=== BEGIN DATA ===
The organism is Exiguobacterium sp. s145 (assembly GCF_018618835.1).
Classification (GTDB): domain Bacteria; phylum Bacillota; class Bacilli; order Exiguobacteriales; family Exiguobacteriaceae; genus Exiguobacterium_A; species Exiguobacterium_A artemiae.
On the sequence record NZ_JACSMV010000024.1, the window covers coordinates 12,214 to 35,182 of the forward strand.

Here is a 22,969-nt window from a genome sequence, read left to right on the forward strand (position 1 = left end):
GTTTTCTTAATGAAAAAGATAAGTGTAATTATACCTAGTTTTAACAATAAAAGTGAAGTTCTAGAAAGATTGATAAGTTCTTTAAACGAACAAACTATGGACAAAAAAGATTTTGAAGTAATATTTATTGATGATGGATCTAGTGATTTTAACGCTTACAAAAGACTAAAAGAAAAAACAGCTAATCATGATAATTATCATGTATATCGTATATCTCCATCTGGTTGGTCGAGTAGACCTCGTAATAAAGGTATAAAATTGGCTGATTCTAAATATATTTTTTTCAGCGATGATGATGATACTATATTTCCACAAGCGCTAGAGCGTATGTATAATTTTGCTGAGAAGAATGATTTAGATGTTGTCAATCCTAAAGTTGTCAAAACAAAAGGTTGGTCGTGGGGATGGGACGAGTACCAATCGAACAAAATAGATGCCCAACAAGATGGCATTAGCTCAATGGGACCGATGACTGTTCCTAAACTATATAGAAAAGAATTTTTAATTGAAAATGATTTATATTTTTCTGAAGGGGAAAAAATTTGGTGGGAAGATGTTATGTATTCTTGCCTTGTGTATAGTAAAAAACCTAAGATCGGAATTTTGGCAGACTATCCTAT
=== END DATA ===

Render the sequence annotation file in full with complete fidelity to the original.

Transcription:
The organism is Exiguobacterium sp. s145 (assembly GCF_018618835.1).
Classification (GTDB): domain Bacteria; phylum Bacillota; class Bacilli; order Exiguobacteriales; family Exiguobacteriaceae; genus Exiguobacterium_A; species Exiguobacterium_A artemiae.
On the sequence record NZ_JACSMV010000024.1, the window covers coordinates 12,214 to 35,182 of the forward strand.

Here is a 22,969-nt window from a genome sequence, read left to right on the forward strand (position 1 = left end):
GTTTTCTTAATGAAAAAGATAAGTGTAATTATACCTAGTTTTAACAATAAAAGTGAAGTTCTAGAAAGATTGATAAGTTCTTTAAACGAACAAACTATGGACAAAAAAGATTTTGAAGTAATATTTATTGATGATGGATCTAGTGATTTTAACGCTTACAAAAGACTAAAAGAAAAAACAGCTAATCATGATAATTATCATGTATATCGTATATCTCCATCTGGTTGGTCGAGTAGACCTCGTAATAAAGGTATAAAATTGGCTGATTCTAAATATATTTTTTTCAGCGATGATGATGATACTATATTTCCACAAGCGCTAGAGCGTATGTATAATTTTGCTGAGAAGAATGATTTAGATGTTGTCAATCCTAAAGTTGTCAAAACAAAAGGTTGGTCGTGGGGATGGGACGAGTACCAATCGAACAAAATAGATGCCCAACAAGATGGCATTAGCTCAATGGGACCGATGACTGTTCCTAAACTATATAGAAAAGAATTTTTAATTGAAAATGATTTATATTTTTCTGAAGGGGAAAAAATTTGGTGGGAAGATGTTATGTATTCTTGCCTTGTGTATAGTAAAAAACCTAAGATCGGAATTTTGGCAGACTATCCTAT